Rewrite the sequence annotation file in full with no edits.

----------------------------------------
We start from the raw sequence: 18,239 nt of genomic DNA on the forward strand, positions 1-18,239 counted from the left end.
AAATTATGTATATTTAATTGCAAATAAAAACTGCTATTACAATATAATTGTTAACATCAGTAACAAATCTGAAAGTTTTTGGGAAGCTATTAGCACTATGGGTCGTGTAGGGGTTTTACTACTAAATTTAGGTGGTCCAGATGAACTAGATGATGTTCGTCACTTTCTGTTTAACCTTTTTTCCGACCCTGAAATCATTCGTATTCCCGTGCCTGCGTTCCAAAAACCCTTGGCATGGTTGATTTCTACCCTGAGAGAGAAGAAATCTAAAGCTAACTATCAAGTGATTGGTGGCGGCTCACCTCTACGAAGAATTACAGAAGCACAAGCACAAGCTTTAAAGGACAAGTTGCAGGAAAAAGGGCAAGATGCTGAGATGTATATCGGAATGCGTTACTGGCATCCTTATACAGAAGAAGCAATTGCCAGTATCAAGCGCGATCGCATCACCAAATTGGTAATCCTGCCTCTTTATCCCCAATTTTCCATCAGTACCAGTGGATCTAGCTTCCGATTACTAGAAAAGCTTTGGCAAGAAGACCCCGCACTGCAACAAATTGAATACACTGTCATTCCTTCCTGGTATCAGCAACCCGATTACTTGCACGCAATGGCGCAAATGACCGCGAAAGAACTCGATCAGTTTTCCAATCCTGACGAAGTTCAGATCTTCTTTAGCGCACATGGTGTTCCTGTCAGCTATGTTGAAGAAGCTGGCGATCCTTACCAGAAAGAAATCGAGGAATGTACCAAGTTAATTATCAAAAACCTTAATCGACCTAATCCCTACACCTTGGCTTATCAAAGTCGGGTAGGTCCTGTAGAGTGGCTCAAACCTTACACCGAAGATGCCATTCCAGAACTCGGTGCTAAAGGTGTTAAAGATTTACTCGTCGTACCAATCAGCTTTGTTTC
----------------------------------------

We start from the raw sequence: 18,239 nt of genomic DNA on the forward strand, positions 1-18,239 counted from the left end.
AAATTATGTATATTTAATTGCAAATAAAAACTGCTATTACAATATAATTGTTAACATCAGTAACAAATCTGAAAGTTTTTGGGAAGCTATTAGCACTATGGGTCGTGTAGGGGTTTTACTACTAAATTTAGGTGGTCCAGATGAACTAGATGATGTTCGTCACTTTCTGTTTAACCTTTTTTCCGACCCTGAAATCATTCGTATTCCCGTGCCTGCGTTCCAAAAACCCTTGGCATGGTTGATTTCTACCCTGAGAGAGAAGAAATCTAAAGCTAACTATCAAGTGATTGGTGGCGGCTCACCTCTACGAAGAATTACAGAAGCACAAGCACAAGCTTTAAAGGACAAGTTGCAGGAAAAAGGGCAAGATGCTGAGATGTATATCGGAATGCGTTACTGGCATCCTTATACAGAAGAAGCAATTGCCAGTATCAAGCGCGATCGCATCACCAAATTGGTAATCCTGCCTCTTTATCCCCAATTTTCCATCAGTACCAGTGGATCTAGCTTCCGATTACTAGAAAAGCTTTGGCAAGAAGACCCCGCACTGCAACAAATTGAATACACTGTCATTCCTTCCTGGTATCAGCAACCCGATTACTTGCACGCAATGGCGCAAATGACCGCGAAAGAACTCGATCAGTTTTCCAATCCTGACGAAGTTCAGATCTTCTTTAGCGCACATGGTGTTCCTGTCAGCTATGTTGAAGAAGCTGGCGATCCTTACCAGAAAGAAATCGAGGAATGTACCAAGTTAATTATCAAAAACCTTAATCGACCTAATCCCTACACCTTGGCTTATCAAAGTCGGGTAGGTCCTGTAGAGTGGCTCAAACCTTACACCGAAGATGCCATTCCAGAACTCGGTGCTAAAGGTGTTAAAGATTTACTCGTCGTACCAATCAGCTTTGTTTC